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Article
September 1994

The Wisconsin Epidemiologic Study of Diabetic RetinopathyXIV. Ten-Year Incidence and Progression of Diabetic Retinopathy

Author Affiliations

From the Department of Ophthalmology and Visual Sciences, University of Wisconsin Medical School, Madison.

Arch Ophthalmol. 1994;112(9):1217-1228. doi:10.1001/archopht.1994.01090210105023
Abstract

Objective:  To examine the 10-year incidence and progression of diabetic retinopathy.

Design:  Population-based incidence study.

Participants:  Seven hundred sixty-five insulin-taking diabetic persons diagnosed before age 30 years, 251 insulin-taking diabetic persons diagnosed at age 30 years or older, and 282 non-insulin-taking diabetic persons diagnosed at age 30 years or older who participated in baseline, 4-year, and 10-year follow-up examinations.

Main Outcome Measures:  The 10-year incidence of any retinopathy, progression of retinopathy, and progression to proliferative retinopathy were detected by masked grading of stereoscopic color fundus photographs using the modified Airlie House classification and the Early Treatment Diabetic Retinopathy Study severity scheme.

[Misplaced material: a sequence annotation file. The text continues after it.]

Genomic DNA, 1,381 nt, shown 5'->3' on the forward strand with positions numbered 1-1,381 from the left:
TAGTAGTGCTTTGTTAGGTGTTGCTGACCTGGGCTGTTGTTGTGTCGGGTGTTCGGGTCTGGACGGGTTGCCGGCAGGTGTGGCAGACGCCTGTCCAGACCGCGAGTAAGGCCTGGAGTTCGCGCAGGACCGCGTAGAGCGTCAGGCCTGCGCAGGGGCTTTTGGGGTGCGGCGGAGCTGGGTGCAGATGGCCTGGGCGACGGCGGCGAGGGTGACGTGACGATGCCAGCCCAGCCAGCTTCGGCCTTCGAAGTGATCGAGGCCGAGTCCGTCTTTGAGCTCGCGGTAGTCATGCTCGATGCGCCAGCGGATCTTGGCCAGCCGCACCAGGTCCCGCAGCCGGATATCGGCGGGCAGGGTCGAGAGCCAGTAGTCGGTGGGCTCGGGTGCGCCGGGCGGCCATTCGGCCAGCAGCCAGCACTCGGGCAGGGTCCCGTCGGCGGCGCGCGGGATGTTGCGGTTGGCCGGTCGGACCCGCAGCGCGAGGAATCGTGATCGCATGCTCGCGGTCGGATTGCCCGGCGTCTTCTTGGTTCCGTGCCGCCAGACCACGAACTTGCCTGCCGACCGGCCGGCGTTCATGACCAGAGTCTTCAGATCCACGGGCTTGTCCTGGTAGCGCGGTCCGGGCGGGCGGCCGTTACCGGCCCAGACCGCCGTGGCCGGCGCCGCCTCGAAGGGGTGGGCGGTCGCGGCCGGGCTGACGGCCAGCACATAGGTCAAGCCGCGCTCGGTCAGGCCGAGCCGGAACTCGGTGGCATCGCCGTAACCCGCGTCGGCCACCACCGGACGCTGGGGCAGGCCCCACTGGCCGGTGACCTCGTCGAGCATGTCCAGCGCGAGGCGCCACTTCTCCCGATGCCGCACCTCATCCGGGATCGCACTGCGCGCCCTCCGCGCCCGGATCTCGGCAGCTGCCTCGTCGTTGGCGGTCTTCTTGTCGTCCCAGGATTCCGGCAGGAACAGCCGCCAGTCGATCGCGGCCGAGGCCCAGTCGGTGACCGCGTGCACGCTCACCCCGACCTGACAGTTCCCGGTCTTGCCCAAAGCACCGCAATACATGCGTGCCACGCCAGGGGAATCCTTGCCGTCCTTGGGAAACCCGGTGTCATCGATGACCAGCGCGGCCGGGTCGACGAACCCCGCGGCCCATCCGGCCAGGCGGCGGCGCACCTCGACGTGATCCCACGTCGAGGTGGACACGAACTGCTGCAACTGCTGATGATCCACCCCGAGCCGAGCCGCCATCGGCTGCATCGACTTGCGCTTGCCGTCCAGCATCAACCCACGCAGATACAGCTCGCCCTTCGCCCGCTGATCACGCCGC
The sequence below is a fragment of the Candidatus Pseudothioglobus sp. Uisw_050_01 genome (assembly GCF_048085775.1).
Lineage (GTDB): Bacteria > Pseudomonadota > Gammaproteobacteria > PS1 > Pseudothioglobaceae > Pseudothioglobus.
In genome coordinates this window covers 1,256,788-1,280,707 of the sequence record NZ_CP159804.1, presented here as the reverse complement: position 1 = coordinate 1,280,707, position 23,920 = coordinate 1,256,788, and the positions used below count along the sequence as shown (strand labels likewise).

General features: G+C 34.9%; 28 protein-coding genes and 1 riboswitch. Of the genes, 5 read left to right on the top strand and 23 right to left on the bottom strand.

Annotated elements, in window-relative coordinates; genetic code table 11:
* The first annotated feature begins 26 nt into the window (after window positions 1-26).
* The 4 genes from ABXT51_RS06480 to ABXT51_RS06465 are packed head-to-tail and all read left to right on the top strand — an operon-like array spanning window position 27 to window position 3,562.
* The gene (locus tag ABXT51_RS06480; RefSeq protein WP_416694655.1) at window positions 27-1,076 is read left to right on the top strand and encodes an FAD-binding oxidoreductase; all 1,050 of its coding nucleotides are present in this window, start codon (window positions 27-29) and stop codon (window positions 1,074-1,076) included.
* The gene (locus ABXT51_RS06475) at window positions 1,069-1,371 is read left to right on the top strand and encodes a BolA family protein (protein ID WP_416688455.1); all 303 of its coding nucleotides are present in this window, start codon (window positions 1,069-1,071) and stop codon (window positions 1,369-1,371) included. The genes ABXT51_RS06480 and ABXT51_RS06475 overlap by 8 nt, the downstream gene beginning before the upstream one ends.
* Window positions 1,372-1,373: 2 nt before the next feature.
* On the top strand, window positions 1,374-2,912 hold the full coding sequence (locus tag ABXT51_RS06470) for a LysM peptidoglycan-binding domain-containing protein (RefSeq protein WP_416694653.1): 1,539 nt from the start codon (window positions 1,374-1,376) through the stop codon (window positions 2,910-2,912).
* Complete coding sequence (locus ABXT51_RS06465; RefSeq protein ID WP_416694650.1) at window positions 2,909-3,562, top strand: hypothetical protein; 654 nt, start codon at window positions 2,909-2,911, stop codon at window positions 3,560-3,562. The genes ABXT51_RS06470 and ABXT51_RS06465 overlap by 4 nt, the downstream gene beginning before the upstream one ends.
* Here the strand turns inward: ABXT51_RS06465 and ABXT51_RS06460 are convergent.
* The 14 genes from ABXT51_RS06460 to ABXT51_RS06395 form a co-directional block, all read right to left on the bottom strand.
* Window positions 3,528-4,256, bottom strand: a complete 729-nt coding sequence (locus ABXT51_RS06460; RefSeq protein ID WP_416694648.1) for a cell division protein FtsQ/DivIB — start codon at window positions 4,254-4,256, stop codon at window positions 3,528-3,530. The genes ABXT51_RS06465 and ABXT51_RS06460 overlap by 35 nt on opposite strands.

Results:  The 10-year incidence of retinopathy (89%, 79%, and 67%), progression of retinopathy (76%, 69%, and 53%), and progression to proliferative retinopathy (30%, 24%, and 10%) were highest in the group diagnosed before age 30 years, intermediate in the insulin-taking group diagnosed at age 30 years or older, and lowest in the non-insulin-taking group, respectively. Increased risk of proliferative retinopathy was associated with more severe retinopathy at baseline.

Conclusions:  These data suggest relatively high 10-year rates of incidence and progression of retinopathy, and despite changes in the treatment of diabetes, there has been little change in the incidence and progression of diabetic retinopathy during the 10-year study period.

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